The beginning process of bending Photo 6 shows two sets of baritone ukulele sides resting artfully on one of my baritone molds. I bend a pair of sides at a time and generally have little trouble doing so. The side thickness’ are about 0.080″, a thickness which works for everything from concert size ukuleles to guitars, at least for me. The pair is book-matched with the best matching sides up (later to be out). The pair is held together with masking tape firmly pressed with the back of a fingernail or whatever. Put magic marker line on the “good” side of the tape. The length of the sides is about 2″ longer than needed so that some excess is available for trimming. Preparatory to bending I run the pair under the tap, wetting both sides and let the wood drain. Some folks bend them wetter, some drier; your own experience with your wood will end up being your best guide. The timer is also turned on so that the side bender preheats for about 20-25 minutes.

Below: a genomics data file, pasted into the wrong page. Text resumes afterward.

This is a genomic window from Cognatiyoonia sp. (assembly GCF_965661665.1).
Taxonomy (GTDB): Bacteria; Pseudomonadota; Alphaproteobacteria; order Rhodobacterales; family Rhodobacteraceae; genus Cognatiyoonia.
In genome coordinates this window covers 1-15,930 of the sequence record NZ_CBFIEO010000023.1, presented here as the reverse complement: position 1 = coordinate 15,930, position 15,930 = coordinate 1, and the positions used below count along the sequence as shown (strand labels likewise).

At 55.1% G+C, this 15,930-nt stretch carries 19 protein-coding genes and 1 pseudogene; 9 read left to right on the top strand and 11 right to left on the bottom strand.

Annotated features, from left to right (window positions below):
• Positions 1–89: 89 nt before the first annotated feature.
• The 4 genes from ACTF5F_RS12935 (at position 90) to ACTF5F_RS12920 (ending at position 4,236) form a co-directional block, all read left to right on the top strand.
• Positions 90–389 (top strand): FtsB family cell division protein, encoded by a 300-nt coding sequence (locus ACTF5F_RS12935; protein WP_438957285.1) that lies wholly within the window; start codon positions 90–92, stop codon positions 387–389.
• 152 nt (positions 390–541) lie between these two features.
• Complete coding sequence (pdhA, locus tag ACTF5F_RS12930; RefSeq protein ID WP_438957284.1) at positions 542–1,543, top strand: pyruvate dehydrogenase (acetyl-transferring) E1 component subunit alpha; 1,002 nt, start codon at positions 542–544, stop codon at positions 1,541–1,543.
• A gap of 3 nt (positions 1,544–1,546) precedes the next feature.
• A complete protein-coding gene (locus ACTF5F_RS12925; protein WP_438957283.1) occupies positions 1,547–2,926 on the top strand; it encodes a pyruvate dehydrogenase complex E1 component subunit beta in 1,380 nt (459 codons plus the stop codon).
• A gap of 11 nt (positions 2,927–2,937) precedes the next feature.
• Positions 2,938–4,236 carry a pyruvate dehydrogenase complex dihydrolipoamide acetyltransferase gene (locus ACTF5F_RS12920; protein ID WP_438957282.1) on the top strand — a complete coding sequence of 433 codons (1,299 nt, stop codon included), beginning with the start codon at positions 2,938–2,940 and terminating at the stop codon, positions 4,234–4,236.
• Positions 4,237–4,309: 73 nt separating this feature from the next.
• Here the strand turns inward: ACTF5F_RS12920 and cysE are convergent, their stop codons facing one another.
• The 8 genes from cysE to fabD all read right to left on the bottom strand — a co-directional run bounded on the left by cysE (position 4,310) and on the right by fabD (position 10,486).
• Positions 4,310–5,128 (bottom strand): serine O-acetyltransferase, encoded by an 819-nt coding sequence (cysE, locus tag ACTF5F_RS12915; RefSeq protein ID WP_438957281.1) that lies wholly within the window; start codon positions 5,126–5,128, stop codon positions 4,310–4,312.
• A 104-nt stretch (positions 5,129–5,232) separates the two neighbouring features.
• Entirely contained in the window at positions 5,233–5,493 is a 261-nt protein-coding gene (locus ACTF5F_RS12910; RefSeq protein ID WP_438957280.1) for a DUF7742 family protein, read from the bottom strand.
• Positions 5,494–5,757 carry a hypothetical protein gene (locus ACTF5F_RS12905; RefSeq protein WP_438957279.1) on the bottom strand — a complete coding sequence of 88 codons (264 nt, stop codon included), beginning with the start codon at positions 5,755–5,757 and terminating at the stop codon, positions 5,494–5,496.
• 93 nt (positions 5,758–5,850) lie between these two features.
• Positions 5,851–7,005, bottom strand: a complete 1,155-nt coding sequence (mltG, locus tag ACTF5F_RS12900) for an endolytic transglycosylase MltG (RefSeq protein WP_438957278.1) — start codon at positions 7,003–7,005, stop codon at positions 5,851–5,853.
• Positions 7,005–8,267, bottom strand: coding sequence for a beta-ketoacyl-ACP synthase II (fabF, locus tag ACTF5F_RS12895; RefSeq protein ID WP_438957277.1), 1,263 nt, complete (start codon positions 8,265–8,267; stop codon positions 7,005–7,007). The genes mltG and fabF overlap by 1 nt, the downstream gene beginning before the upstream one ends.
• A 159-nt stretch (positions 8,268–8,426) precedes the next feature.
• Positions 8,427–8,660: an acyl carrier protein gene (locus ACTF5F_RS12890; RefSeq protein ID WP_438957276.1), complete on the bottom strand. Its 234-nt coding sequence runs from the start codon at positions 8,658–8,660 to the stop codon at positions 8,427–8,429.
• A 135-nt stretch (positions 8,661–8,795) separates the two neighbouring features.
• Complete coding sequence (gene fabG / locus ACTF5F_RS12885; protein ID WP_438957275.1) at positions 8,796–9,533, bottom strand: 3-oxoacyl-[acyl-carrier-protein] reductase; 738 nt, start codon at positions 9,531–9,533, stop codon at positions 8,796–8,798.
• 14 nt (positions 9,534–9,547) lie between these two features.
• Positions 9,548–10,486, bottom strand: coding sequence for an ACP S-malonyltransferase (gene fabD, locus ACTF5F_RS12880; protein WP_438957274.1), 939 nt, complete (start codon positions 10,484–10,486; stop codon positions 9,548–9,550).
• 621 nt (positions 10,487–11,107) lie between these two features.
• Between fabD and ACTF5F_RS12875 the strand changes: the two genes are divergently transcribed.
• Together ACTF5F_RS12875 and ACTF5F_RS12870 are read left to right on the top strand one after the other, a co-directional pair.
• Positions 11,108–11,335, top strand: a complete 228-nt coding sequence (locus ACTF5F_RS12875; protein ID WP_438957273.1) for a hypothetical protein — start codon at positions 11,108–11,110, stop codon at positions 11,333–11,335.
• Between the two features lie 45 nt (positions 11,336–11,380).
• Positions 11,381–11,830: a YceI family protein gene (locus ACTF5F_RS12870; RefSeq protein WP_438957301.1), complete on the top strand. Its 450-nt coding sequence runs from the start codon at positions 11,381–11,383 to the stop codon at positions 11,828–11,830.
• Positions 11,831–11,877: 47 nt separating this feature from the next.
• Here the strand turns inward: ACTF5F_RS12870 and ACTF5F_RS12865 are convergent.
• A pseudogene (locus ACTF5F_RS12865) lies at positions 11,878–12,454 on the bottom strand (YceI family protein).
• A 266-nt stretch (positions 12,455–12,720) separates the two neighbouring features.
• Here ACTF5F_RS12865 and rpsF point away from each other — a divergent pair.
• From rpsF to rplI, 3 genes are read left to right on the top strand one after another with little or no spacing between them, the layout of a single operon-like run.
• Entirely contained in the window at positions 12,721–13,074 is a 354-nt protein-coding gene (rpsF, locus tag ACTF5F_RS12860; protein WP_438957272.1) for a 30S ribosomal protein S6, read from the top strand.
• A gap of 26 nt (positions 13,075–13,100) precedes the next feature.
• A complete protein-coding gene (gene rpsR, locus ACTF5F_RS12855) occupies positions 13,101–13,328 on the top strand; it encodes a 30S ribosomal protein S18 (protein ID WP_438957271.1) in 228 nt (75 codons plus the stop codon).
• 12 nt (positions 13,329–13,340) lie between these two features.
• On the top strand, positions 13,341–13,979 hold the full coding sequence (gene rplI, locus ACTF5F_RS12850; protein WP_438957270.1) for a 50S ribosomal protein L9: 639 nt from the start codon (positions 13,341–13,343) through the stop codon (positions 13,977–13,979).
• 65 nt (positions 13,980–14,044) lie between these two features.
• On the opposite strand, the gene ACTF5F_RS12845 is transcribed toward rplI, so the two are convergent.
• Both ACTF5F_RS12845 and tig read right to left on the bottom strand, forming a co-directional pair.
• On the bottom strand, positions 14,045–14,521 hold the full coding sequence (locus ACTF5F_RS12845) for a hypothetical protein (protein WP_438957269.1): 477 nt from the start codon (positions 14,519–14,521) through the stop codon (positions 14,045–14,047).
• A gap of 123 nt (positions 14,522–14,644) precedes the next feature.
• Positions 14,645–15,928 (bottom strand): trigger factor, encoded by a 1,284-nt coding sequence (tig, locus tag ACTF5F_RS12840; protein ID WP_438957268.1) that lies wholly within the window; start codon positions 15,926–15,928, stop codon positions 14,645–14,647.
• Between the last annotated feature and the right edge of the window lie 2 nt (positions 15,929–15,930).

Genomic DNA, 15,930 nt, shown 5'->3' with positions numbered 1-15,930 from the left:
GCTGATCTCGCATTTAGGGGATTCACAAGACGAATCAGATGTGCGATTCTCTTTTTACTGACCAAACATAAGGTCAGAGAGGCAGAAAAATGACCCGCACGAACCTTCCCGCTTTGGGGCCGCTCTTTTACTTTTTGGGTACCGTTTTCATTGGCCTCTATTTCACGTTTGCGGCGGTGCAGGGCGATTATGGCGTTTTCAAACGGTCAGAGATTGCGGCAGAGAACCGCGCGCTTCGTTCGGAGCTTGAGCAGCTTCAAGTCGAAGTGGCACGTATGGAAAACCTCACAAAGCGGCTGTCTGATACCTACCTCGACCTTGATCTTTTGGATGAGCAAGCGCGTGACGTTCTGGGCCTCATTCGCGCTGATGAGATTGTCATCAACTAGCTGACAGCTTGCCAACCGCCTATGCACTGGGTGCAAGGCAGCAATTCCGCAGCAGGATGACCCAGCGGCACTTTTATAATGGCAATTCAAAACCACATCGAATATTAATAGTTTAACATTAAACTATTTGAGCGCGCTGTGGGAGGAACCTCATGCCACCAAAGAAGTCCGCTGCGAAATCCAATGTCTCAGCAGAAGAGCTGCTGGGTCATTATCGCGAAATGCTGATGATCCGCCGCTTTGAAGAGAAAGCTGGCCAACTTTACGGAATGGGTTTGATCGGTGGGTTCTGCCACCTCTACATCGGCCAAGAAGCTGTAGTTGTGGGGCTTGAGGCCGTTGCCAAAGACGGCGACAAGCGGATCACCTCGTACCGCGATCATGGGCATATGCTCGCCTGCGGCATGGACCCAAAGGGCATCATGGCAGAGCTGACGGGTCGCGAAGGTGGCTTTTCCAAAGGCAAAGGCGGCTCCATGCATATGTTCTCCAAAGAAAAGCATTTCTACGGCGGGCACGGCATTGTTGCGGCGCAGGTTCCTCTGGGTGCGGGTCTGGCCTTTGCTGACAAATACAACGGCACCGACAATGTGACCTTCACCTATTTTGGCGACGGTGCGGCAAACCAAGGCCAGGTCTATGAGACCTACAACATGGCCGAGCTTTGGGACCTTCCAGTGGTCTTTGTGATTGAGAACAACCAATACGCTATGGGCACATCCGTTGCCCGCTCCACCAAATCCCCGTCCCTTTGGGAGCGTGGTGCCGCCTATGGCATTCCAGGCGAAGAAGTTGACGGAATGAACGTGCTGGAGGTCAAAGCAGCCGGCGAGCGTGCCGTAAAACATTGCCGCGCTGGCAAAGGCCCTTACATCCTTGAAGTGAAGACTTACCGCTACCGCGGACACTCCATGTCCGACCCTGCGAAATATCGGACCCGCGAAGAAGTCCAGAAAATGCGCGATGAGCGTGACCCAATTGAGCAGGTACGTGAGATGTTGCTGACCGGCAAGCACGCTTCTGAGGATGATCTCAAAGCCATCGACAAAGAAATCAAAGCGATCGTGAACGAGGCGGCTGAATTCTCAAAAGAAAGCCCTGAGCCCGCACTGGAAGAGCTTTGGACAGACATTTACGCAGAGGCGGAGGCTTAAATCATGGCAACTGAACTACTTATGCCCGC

The bending about to begin… Photo 7 shows the sides in the bender just before the bending process is about to begin. The center seam of the two sides must be parallel to the long axis of the bender, so take a minute to make sure things are lined up at this point; make sure also that the magic marker on the tape denoting the “good” side is up and that your initial marker lineup of the upper perforated sheet and someplace on the bender are also in alignment. This lineup must be done because the upper sheet will shift slightly during the bending process. The length of the upper perforated sheet is about 2″ longer than the sides, allowing the ends of the sides to rest against the eye bolts initially. OK. Start bending by cranking down on the waist bar until some resistance is felt and gently but firmly pull down on the two eye bolts for a minute or so.
The process continues… Photo 8 shows a continuation of the bending process. Continue to crank down 2-3 turns and pull down on the eyebolts alternatively until you can see through the “peek-a-boo” window that the sides are against the form at the waist. At this point you should be able to put the bottom end of each eye bolt with washer and wingnut into the slots as shown in the photo.